Students conduct energy-saving experiment

With ever-increasing energy prices and the end of our supply of petroleum an inevitable threat, more and more alternative energy and fuel sources are being considered for the future. Madison High School in Clairemont is leading the way in experimenting with just such a resource that, if supported further, could be a solution.

Tyler Huff
Guardian

In the last few years, biodiesel, a combination of vegetable oil, methanol and lye, has been experimented with as an alternative fuel for diesel engines. Greg Quirin, automechanics instructor for Madison High School’s Regional Occupation Program Autoshop and former UCSD transportation services mechanic, began working with his students to produce his own version upon learning of biodiesel’s many benefits.

In his research, he found that biodiesel is not only a completely renewable, nontoxic alternative, it’s also a means of recycling used vegetable oil that would normally be taken to a landfill.

“”A large restaurant gets rid of 500 gallons of vegetable oil in a month, 90 percent of which can be reclaimed, filtered and used to make biodiesel,”” Quirin explained.

Furthermore, used or unused, the vegetable oil can be taken from any number of sources ranging from soy bean to canola oil.

What further distinguishes biodiesel from standard diesel fuel is its drastically lower emissions rates, which translates to a much more environmentally responsible fuel source. Its only by-product is glycerin and it has between 40 to 60 percent lower emissions of government-regulated by-products such as carbon monoxide, hydrocarbons and particulates or soot.

Biodiesel can also be used in any diesel engine without requiring any modifications or conversions to the engine.

“”Another advantage is the lubricating effect biodiesel has that has been shown to increase engine life,”” added instructional aide Daniel McKinley.

Motivated by the promising results of his study of biodiesel, Quirin set out to create a biodiesel lab within the autoshop. Guided only by information offered in Joshua Trickell’s book on biodiesel, “”From the Fryer to the Fuel Tank,”” Quirin and his students were able to manufacture their own biodiesel for around 80 cents per gallon using little more than a trolling motor and a steel drum.

“”I tell the students that if you can bake a cake, you can make biodiesel,”” Quirin said.

The fairly simple process requires only two ingredients beyond vegetable oil: lye and methanol, which are required to create a catalyst for the reaction necessary to produce the fuel.

Not satisfied with merely producing biodiesel, Quirin decided to challenge his students further and put their fuel to real-life application. The result after nearly a year of work and experimentation was the “”Veggie Volvo,”” a Volvo 760 equipped with a diesel engine made by the students in the autoshop. Quirin and his students entered the Veggie Volvo in the 2001 Del Mar Fair, taking home first place for Transportation Group Project as well as an environmental awareness award.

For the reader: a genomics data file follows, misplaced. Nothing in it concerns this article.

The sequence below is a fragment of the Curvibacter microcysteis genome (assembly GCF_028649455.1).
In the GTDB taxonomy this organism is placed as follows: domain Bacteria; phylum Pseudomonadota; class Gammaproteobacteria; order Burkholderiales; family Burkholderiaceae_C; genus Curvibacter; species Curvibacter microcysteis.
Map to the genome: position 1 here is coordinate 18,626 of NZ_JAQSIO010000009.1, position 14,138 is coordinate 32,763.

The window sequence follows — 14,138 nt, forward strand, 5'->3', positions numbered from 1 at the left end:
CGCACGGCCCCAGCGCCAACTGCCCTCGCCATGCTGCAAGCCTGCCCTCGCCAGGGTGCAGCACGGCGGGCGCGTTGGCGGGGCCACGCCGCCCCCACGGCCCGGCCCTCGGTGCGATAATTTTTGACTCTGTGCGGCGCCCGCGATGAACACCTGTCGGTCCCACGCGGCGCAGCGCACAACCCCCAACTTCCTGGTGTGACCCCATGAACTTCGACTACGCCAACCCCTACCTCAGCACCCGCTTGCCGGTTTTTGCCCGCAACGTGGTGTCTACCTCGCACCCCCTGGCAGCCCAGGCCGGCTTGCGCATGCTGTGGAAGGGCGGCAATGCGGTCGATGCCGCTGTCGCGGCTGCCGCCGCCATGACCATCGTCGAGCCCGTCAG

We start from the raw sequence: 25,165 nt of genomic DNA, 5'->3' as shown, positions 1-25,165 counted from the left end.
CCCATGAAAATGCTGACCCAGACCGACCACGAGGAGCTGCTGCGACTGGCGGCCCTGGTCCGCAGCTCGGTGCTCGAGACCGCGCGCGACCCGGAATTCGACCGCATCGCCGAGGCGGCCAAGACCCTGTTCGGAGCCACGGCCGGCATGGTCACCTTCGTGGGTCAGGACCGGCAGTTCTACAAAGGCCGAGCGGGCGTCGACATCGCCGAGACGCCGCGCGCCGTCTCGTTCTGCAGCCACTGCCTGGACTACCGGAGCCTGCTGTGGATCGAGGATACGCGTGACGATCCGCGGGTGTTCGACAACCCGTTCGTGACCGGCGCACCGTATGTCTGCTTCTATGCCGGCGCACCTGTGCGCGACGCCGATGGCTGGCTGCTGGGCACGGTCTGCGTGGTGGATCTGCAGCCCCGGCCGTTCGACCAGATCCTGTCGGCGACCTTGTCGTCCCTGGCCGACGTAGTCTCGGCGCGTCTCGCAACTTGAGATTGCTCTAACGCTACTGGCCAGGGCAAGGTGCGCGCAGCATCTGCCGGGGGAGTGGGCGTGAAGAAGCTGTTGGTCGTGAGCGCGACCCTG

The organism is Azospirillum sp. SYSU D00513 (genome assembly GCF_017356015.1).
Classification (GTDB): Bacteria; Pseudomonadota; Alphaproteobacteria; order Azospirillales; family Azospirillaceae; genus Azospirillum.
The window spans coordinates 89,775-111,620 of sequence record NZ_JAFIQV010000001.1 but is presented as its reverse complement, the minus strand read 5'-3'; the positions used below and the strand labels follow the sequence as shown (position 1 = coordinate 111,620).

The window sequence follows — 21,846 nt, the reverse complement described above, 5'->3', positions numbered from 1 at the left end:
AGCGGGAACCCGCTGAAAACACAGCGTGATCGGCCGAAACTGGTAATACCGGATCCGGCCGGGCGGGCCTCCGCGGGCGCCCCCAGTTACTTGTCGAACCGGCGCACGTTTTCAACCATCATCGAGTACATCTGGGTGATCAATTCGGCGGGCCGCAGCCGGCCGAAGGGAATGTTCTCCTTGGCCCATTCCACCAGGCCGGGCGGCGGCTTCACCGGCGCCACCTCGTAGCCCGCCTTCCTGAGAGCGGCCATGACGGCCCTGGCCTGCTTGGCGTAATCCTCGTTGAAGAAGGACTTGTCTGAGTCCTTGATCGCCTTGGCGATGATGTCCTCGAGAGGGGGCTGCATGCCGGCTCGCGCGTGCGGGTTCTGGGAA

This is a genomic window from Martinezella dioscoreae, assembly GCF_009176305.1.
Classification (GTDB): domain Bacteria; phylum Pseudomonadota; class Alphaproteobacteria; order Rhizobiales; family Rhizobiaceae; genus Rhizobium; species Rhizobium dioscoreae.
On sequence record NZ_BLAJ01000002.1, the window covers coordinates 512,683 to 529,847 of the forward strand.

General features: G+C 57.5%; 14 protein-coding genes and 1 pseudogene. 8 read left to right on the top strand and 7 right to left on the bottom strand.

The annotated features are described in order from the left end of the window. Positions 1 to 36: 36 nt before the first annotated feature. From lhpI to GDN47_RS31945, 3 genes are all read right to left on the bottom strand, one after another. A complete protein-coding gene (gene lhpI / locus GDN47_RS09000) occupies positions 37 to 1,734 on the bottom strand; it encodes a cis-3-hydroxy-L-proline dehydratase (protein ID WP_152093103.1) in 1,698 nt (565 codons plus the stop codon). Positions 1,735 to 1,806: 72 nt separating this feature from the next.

The recognition and recent media coverage of the project has helped earn grants from groups such as the Greater San Diego Educational Industry Counsel.

“”In the United States there’s only a handful of universities researching biodiesel,”” Quirin said. “”We’re probably the only known high school that not only experiments with it, but produces and uses it in our own shop’s vehicles as well.””

Such a statement reveals how new and relatively unknown biodiesel is and therefore how unique Quirin’s program is.

As awareness about biodiesel spreads, it’s becoming clear that its role in the future has great potential. Biodiesel is compatible with any diesel engine; therefore, it could potentially power boats, buses, trucks and even power plants that run off a large diesel engine. The government has already begun using biodiesel in fleets, and in several parts of the country, public buses are being powered by the vegetable-based fuel as well.

The trend may catch on further, as a large-scale conversion of vehicle engines from petroleum-based fuel dependence to relying on some sort of alternative fuel source is unavoidable in the near future.

“”Within the next five years, buses and all diesel vehicles will have to meet federal and state emissions standards and current diesel engines are not clean-running enough to pass these standards,”” Quirin explained.

He also said that compared with other options such as natural gas or cars powered by electricity, biodiesel is a much more viable choice: Natural gas is a limited resource and cannot be used without expensive conversions for engines, and electric cars have yet to be perfected.

So what’s next for Quirin and his research? He has set his sights on a more efficient vehicle intended to run only on biodiesel. With the help of a Perkins grant for vocational classes at the high school, Quirin said he plans to take a “”small, efficient engine from a Volkswagen Rabbit and adapt it into a custom kit car with hopes of achieving 45-50 miles to a gallon running on vegetable oil.”” The Veggie Volvo currently gets approximately 25 miles to the gallon, so Quirin has high hopes.

Financial support seems to be his largest obstacle, because the project is currently funded primarily by donations received from work the autoshop students perform on the shop’s cars.

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